I've been playing around with the concept that most therapy is built around the idea of movement variability.  Restoring variability, restores more motion, restores more freedom and thus pain free movement.

I started thinking yesterday about how I see certain patients and many people wear the same shoes everyday, day in and day out.  Most runners own one pair of shoes till they give out.  Most people that have an office job have one or two pairs of shoes, (usually the same pair in different colors).

I have lost count of how many people have told me they had "this pain" and they decided their shoes were old, bought a new pair of shoes and "this pain" went away.

"It's gotta be the shoes man!"

Most shoes vary dramatically, small heel, big toe box, supportive arch, minimalist shoe, vibram, name your brand, they will have differences.  Perhaps these difference can be used for an advantage.  If you are someone that stands at work all day and gets any sort of pain, but I'm thinking lower back pain mostly, try taking 2-3 pairs of shoes to work and rotating which ones are worn every few hours.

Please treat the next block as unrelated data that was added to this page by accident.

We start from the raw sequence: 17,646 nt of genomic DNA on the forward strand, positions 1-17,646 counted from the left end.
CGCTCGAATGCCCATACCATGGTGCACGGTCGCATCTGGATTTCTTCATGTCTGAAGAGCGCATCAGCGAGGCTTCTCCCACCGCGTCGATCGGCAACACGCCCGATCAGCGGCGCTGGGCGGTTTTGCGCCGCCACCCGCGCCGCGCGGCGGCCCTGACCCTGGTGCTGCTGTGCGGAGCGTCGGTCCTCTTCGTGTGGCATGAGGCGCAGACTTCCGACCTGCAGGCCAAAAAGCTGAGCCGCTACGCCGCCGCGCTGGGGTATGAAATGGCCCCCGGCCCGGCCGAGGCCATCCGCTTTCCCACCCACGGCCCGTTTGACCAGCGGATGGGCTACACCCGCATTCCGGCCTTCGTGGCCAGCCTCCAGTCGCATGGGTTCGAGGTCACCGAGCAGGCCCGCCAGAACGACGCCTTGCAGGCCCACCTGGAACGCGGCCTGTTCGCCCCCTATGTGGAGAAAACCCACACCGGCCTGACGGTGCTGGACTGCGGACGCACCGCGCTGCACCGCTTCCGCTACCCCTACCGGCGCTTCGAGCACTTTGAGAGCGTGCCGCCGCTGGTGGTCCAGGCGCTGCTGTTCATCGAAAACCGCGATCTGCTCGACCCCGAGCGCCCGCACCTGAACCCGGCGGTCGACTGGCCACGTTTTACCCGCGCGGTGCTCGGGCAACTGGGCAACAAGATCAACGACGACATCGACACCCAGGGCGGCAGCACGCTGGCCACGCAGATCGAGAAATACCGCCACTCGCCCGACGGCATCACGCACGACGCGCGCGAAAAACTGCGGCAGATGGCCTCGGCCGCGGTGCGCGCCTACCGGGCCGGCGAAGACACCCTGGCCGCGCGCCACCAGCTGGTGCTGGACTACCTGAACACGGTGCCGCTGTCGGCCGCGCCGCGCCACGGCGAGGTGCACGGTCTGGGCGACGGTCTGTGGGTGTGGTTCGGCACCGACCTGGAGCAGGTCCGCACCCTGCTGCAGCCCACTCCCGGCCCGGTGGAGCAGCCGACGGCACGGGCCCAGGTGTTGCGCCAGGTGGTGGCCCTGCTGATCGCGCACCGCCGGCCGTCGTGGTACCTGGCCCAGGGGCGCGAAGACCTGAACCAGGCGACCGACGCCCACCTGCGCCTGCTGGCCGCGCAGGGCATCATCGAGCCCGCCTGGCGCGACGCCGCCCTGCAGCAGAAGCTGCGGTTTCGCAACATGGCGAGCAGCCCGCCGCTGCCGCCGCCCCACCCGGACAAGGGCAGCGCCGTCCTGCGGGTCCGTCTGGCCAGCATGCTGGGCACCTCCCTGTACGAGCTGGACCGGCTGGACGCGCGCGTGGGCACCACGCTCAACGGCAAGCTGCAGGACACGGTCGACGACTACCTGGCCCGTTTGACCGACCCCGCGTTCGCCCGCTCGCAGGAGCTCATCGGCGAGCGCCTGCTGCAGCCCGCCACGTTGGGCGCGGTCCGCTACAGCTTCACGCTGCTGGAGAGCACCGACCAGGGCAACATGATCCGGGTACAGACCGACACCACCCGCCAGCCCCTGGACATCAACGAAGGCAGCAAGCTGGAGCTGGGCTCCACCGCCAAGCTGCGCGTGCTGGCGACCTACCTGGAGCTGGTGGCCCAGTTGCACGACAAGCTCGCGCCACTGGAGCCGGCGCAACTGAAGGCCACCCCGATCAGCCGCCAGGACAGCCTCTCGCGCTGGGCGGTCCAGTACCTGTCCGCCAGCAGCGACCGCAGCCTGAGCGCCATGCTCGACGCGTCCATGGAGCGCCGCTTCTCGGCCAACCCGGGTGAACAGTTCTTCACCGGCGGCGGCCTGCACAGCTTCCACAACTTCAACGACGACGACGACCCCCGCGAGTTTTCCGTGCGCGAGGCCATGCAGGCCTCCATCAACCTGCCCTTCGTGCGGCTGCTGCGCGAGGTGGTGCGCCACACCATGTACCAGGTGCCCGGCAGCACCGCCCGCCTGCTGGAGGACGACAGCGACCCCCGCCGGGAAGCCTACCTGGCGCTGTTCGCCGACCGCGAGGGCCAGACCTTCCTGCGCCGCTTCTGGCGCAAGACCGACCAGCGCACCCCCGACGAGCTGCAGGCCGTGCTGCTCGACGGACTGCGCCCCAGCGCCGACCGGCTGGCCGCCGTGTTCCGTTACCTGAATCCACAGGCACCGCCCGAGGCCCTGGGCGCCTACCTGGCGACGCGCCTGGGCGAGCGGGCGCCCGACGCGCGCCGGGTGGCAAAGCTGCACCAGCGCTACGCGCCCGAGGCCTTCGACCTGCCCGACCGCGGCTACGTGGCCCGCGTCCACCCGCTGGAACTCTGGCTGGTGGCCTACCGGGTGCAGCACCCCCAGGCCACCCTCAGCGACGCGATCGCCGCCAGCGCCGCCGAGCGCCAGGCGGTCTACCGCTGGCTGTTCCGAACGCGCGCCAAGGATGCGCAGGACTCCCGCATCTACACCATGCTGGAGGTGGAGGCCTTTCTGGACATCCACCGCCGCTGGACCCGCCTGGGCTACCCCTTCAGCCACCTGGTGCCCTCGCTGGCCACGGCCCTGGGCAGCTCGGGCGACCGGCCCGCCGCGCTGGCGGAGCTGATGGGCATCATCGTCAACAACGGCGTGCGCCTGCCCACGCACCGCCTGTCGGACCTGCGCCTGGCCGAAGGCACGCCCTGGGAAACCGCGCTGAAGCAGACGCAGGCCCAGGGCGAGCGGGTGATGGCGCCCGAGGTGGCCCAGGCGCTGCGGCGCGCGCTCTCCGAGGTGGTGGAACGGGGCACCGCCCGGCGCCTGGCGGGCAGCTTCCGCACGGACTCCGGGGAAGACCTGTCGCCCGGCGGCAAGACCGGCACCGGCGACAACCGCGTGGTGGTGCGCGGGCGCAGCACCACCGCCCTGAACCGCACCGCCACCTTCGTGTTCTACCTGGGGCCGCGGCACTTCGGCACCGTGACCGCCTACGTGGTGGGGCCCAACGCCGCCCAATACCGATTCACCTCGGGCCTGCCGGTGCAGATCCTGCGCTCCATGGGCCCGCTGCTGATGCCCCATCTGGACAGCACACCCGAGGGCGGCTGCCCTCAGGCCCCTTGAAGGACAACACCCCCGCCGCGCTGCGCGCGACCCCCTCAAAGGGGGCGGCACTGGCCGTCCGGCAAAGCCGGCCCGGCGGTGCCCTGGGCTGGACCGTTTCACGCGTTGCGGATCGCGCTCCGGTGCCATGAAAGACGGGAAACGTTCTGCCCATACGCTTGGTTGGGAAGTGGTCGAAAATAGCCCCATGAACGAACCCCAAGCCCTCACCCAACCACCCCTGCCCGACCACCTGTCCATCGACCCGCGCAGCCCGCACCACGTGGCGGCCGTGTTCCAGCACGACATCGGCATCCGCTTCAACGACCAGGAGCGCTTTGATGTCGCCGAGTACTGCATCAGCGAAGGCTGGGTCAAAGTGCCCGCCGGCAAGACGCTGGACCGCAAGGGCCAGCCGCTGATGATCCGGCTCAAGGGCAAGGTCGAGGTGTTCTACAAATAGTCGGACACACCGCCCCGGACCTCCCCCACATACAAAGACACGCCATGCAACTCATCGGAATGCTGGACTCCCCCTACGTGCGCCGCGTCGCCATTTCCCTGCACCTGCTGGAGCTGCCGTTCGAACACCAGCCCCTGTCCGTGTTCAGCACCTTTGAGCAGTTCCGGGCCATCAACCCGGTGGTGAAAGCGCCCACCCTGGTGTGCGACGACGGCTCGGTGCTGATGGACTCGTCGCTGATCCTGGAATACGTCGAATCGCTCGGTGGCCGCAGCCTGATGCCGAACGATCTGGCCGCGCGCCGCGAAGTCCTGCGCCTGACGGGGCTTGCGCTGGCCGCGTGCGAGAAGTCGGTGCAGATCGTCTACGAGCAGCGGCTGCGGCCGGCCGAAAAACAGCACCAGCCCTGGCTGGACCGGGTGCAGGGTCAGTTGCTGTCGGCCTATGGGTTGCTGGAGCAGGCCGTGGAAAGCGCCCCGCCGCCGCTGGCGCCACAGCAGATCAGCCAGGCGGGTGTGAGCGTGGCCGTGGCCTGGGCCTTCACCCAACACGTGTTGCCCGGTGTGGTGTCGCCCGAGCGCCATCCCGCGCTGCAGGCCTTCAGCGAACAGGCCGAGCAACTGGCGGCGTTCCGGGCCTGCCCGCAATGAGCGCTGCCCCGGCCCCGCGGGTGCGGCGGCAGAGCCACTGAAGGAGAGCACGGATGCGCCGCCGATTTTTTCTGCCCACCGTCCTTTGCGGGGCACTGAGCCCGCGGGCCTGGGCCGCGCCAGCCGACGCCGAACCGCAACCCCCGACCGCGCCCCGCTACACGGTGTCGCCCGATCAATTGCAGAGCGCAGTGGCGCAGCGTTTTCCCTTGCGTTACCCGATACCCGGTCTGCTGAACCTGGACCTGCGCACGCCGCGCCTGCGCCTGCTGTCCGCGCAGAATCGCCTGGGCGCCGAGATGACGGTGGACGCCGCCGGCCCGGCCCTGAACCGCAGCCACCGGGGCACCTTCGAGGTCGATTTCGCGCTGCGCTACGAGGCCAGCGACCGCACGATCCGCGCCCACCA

Over the course of an 8 hour day, lets see if you can make 4 changes.  Just like having a pebble in your shoe would eventually change your gait, perhaps the slight variation in shoes will recruit slightly different patterns.  Enough to make some muscles that were working hard to work less and make other muscles that were under working, pick up some slack.  Change the movement variability.

Perhaps the only thing accomplished is there will be a different proprioceptive feedback from the feet to the brain and that is the only thing needed.  Perhaps nothing will happen.  But, it should be a fun experiment and with out any downside.  I've tried it with one person successfully, so lets get a bigger experiment going.